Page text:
Lemon balm is calming, alleviates stress, can ease headaches, and also has antiviral properties. It's especially good for children who don't like to slow down and those who get 'overtired and wired.' Combine it with oatstraw and chamomile for a soothing bedtime tea.
Nettle is a green and nourishing herb packed full of nutrients, especially easily assimilated iron. It can be eaten as a 'superfood' or added to smoothies and recipes to pack in some extra vitamins and minerals.
In fact, you may need to 'hide' it in food because nettle has a strong, green flavor that not all children will like. However, it's very good for them and is frequently used in an iron tonic for both pregnant women and growing children.
Slippery elm comes from trees native to North America. It's harvested from the inner bark, and true to its name has a slippery texture when mixed with liquid. This makes it ideal for soothing irritated tissues: sore throats, irritated digestive tracts, respiratory issues, coughs, dry mouth, etc.
Slippery elm is also highly nutritious and has a mild, sweet flavor. You can make it into a nutritious porridge or use it as a tea or lozenges.
Marshmallow root has benefits similar to those of slippery elm. It contains a high amount of mucilage that makes it slippery and almost gelatinous when mixed with cold water and other liquids.
Marshmallow is soothing for skin, dry coughs, sore throat, irritated digestion, and more. You can turn it into a fun treat by making homemade marshmallows using marshmallow root.
Peppermint and Spearmint
Peppermint is a classic herb for upset stomachs. It can be used to make a mild tea for children with upset bellies or used as an oil to rub (diluted) onto their tummies.
Spearmint is sometimes more of a preferred herb for children. It has similar properties to peppermint but a milder and sweeter flavor. Besides digestion, spearmint can calm hyperactivity and anxiety (especially when blended with lemon balm).
Either mint can be infused in hot or cold water, perhaps with lemon and honey for a "lemonade."
Calendula and Plantain
Both calendula and plantain are excellent herbs for the skin. They are handy to have on hand for the many cuts, scrapes, bumps, and bruises active children tend to collect.
Calendula is especially good for sensitive skin and soothes a wide range of skin ailments, including cradle cap and diaper rash. Plantain can be used as a poultice or salve for all manner of bug bites, bruises, and skin eruptions. Both are in this multi-purpose Super Salve.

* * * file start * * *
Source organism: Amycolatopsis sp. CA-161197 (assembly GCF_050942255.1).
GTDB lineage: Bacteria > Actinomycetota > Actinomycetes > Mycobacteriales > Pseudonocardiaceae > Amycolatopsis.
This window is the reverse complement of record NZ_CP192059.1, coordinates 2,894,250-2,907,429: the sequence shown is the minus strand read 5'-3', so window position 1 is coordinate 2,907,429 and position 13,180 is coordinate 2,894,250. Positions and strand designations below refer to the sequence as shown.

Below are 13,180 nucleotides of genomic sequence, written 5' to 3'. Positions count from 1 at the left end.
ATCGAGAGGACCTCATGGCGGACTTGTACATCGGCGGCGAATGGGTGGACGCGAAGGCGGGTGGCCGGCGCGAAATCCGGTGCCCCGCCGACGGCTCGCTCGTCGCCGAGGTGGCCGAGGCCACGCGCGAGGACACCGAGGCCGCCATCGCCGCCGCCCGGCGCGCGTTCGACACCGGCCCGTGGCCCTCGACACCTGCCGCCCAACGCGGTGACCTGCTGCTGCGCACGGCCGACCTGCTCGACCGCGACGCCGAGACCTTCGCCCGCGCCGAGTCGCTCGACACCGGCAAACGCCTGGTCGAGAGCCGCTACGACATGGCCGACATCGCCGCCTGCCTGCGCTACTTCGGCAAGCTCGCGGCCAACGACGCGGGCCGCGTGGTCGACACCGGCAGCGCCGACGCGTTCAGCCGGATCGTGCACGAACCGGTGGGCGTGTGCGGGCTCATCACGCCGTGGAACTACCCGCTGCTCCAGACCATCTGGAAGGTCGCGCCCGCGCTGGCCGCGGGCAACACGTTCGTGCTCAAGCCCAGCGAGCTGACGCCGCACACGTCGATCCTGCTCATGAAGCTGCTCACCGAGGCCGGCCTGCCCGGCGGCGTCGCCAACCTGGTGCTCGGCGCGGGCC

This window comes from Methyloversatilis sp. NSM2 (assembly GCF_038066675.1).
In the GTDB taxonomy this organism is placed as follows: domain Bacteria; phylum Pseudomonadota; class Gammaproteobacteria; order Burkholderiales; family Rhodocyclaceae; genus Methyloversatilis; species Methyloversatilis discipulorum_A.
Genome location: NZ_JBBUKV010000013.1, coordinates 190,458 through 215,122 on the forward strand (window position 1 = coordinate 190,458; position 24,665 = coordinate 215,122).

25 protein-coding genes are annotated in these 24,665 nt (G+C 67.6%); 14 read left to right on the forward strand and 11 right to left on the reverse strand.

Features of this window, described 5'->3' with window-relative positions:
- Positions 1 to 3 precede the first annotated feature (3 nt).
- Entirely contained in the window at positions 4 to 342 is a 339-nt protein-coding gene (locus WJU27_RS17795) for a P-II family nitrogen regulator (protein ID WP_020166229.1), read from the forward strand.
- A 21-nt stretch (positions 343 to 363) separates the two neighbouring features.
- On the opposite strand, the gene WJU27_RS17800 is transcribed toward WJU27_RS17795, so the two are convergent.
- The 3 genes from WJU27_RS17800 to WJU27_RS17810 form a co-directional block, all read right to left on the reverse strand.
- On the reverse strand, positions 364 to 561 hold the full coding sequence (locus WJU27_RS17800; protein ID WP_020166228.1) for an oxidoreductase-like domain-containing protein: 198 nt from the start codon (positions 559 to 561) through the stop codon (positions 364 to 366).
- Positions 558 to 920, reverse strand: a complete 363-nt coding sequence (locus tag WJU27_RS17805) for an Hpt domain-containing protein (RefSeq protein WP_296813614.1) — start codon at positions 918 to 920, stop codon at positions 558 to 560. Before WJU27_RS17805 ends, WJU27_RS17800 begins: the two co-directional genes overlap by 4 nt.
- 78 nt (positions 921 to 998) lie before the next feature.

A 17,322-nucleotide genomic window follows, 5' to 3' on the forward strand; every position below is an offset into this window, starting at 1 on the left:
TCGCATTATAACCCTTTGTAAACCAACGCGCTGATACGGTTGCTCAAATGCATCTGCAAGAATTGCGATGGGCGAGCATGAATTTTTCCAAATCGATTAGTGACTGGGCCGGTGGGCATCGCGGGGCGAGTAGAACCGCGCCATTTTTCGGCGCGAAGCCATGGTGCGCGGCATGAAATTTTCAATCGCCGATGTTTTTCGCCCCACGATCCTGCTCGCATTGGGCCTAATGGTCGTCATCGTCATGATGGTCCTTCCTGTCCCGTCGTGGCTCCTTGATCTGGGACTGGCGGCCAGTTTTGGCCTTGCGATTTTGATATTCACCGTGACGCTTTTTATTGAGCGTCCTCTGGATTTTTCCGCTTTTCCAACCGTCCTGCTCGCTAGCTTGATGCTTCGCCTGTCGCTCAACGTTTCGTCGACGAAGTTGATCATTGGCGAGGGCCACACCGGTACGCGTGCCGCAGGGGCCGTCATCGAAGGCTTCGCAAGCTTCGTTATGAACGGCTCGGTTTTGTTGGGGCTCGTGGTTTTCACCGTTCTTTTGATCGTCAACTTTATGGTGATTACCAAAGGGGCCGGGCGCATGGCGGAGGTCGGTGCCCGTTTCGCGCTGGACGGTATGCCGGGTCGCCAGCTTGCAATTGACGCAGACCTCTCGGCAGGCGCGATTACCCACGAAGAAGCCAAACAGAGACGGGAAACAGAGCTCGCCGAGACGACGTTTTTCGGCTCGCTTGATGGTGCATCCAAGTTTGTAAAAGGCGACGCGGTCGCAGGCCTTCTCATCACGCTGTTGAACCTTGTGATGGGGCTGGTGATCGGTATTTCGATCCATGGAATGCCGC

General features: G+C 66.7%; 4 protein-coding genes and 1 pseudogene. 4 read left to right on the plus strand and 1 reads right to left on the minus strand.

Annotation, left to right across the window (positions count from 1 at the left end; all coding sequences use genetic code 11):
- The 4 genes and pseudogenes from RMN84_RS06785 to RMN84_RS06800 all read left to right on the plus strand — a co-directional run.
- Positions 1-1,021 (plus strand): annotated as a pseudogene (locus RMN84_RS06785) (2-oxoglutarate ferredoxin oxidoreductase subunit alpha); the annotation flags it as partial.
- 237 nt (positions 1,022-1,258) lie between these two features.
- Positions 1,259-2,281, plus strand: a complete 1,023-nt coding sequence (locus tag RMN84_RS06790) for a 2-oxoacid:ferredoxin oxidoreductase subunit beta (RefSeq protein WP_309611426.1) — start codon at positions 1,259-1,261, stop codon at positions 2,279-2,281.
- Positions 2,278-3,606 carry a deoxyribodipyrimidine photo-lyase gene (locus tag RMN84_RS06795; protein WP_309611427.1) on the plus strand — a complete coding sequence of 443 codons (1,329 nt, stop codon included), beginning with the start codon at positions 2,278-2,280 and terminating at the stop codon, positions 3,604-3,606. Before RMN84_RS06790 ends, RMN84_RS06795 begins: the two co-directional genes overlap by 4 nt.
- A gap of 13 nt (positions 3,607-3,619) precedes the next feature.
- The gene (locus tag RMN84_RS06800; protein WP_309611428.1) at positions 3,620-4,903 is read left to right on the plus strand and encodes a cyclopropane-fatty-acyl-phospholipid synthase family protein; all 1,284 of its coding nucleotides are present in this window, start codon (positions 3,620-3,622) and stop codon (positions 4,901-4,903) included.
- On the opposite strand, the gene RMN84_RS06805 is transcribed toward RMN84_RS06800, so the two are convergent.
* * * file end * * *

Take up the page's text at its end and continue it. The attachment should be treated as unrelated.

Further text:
Tips for Dosing
So you know that children should generally have smaller doses of herbs than adult, but how do you figure out how much to give them?
One method for working this out is a calculation called Young's Rule: Add 12 to your child's age, then divide your child's age by the total you just arrived at.
For example, suppose your child is four years old. The calculation would work like this: 4 + 12 = 16 >> 4 / 16 = 1/4. The dose for a four year old would therefore be 1/4 of the normal adult dosage. (Gladstar. Herbal Recipes, pg. 169)
This is a general rule to go by, but much depends on which herbs are used, the child's individual constitution, and the nature of any illness or condition. Nourishing herbs like oatstraw and nettle can usually be taken in food-like amounts.
Getting Kids Interested in Herbs
Of course, one of the main struggles is not whether herbs are safe but how to get your children to take something that's good for them.
Naturally sweetened recipes like glycerites and syrups are usually more accepted by children. You can also get creative and mix herbs or herbal teas into juice, smoothies, lemonade, popsicles, etc.
Inviting your kids to take part in growing and harvesting herbs as well as making herbal creations can help, too. When they play a role in making the recipes or planting the herbs, they'll likely be more excited about eating or drinking the end product.
And if all else fails, you can always sneak herbs into soups, casseroles, and other recipes!